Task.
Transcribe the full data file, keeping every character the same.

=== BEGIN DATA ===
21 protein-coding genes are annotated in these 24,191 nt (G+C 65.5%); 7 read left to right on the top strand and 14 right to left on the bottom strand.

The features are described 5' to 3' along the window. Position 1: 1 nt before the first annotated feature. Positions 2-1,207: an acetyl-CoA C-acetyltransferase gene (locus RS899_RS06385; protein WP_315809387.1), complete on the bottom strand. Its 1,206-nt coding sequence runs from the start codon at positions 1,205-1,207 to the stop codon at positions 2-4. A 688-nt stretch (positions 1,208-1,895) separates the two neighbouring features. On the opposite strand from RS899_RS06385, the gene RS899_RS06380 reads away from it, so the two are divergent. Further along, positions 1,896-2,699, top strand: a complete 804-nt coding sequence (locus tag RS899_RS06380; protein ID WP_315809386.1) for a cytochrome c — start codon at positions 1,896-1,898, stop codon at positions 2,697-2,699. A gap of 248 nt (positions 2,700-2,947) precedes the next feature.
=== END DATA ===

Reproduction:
21 protein-coding genes are annotated in these 24,191 nt (G+C 65.5%); 7 read left to right on the top strand and 14 right to left on the bottom strand.

The features are described 5' to 3' along the window. Position 1: 1 nt before the first annotated feature. Positions 2-1,207: an acetyl-CoA C-acetyltransferase gene (locus RS899_RS06385; protein WP_315809387.1), complete on the bottom strand. Its 1,206-nt coding sequence runs from the start codon at positions 1,205-1,207 to the stop codon at positions 2-4. A 688-nt stretch (positions 1,208-1,895) separates the two neighbouring features. On the opposite strand from RS899_RS06385, the gene RS899_RS06380 reads away from it, so the two are divergent. Further along, positions 1,896-2,699, top strand: a complete 804-nt coding sequence (locus tag RS899_RS06380; protein ID WP_315809386.1) for a cytochrome c — start codon at positions 1,896-1,898, stop codon at positions 2,697-2,699. A gap of 248 nt (positions 2,700-2,947) precedes the next feature.